Alumni Bulletin: 2010

Letter from President Ted Crum

Greetings to all Alumni members:

As our president I’d like to welcome everyone to the Spring Summer 2010 Bulletin and hope most if not all of you are able to attend this year’s bi-annual Alumni reunion.  The dates for our Alumni convention are August 6, 7, and 8th.  Fortunately, the school has held costs close to what we’ve paid in recent years, so I remind all Alumni members that the price for a complete weekend including dues will only cost $56.00.  The Alumni board believes the price is reasonable for the weekend’s activities.  While plans aren’t finalized several recreational activities are being discussed.  There may be a possible trip to the Rivers casino on Saturday and committee folks are searching for a guest speaker for Saturday evening. 

Outside contractors are busy at the time of this writing doing a makeover of the school’s bowling alley and the lanes will be available for Alumni to enjoy.  Believe it or not an automatic pin setter will be in place. 

Registration for attending this year will be from 3:00 – 6:00 Friday August 6.  Departure time Sunday the 8th shall be no later than 11:00 AM.  Friday evening will be our Social.  Saturday will begin with breakfast at 8:00 and the meeting at 9:00.  Lunch will be around noon with several options open at this time for the afternoon.  Dinner will be held at 6:00.  Please share this information with other Alumni that we don’t currently have on file and encourage them to attend this year’s reunion.  So, please set aside the weekend of August 6, 7, and 8th to reminisce and swap stories both about the good old days at WPSBC along with experiences life has dealt us all. 

Sincerely President Ted Crum


Western Pennsylvania School for Blind Children

Seeing a Difference

School Further Expands Programs and Services

As difficult as it is to fathom, on January 8th, the Western Pennsylvania School for Blind Children marked the 123rd anniversary of its founding and ongoing support to children and families impacted by vision loss and other severe disabilities.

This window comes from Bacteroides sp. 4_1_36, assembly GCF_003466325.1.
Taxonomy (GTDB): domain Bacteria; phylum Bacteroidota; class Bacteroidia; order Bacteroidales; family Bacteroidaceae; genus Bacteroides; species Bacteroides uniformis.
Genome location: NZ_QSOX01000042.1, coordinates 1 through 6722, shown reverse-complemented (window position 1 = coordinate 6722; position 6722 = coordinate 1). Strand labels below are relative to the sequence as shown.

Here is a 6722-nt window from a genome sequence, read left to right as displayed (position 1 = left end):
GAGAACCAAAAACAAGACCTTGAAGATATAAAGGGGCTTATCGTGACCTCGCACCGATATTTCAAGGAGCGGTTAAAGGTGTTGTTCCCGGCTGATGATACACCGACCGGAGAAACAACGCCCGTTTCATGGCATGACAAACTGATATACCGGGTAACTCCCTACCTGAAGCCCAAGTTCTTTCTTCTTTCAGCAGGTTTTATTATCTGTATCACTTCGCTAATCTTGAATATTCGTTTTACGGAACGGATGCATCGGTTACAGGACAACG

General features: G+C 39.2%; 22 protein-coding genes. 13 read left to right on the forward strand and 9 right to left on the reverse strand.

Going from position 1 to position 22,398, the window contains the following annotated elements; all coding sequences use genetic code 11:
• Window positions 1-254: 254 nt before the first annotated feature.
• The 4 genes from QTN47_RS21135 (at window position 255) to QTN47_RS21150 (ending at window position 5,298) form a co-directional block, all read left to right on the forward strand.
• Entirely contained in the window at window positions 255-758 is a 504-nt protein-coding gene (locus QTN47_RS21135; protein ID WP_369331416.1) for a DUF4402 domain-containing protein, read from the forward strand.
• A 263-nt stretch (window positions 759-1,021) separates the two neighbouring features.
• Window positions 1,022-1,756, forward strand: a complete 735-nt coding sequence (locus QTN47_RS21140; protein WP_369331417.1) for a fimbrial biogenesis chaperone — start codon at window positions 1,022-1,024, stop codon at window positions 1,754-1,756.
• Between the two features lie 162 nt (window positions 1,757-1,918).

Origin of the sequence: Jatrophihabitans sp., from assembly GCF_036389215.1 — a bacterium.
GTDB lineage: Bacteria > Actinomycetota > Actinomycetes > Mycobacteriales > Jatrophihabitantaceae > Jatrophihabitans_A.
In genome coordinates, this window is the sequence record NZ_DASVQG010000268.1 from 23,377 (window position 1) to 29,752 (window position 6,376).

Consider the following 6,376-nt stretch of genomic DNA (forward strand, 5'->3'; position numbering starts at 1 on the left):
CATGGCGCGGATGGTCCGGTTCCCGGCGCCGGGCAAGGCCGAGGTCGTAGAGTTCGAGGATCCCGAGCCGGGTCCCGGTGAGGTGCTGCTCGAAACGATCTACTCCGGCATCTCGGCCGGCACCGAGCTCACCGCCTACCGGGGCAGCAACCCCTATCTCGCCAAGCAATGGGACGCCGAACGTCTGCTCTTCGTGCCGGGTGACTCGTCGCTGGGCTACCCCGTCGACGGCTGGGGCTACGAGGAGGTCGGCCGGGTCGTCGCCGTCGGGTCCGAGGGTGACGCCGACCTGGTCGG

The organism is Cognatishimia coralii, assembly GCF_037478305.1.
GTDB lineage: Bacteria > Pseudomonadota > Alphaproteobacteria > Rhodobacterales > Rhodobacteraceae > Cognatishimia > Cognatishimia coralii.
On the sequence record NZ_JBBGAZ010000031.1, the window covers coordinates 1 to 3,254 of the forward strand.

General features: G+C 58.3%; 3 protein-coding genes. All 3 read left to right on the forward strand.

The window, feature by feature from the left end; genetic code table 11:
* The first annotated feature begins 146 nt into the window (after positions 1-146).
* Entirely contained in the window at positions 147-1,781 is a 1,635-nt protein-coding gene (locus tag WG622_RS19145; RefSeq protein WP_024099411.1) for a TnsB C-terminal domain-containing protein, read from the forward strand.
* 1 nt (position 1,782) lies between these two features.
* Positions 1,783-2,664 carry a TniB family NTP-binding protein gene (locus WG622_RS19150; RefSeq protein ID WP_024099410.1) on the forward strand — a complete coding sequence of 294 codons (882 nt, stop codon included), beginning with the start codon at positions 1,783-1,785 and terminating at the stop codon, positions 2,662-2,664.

But the age of our School belies its legacy. From those first days that the School operated, faculty and staff have been highly motivated to afford each student the opportunity to become as self reliant as possible. Each student has been supported by a staff of qualified men and women who make the needs of every youngster their own priority. Thus, our legacy is captured in the accomplishments of children who pass through our halls each day and our outstanding staff who inspire our students to take that next step towards independence.

Already, the 2009-10 School term has been a milestone year in many ways. Some of our initiatives have been building on prior accomplishments and others have been new approaches to address critical needs. This edition of Insights will offer you a few glimpses of the creative responses we offered this year. From our new, innovative vocational opportunities for our enrolled students to the expanding Outreach Services for students with visual impairment enrolled in public schools throughout Pennsylvania, we are proud to continue our legacy of providing exceptional educational opportunities for students who truly deserve our support.

I hope you read with interest this issue of the Insights, and should you like to join us in making real our vision of a bright future for our students – and make your mark on a remarkable institution — I invite you to contact me at 412-621-0100 or email:


Todd Reeves


Addressing Visual Impairment On and Off Campus

The Western Pennsylvania School for Blind Children Outreach Programs have continued to flourish.

During the 2008-09 school term, the Outreach Program’s pilot year, more than thirty-eight school-aged children from throughout western Pennsylvania benefited from the School’s more than 120 years of experience educating students with visual impairments. Boys and girls learned how to better travel in their environment and access information by utilizing adaptive equipment, and parents and educators were given resources to make a lasting difference in the lives of their students.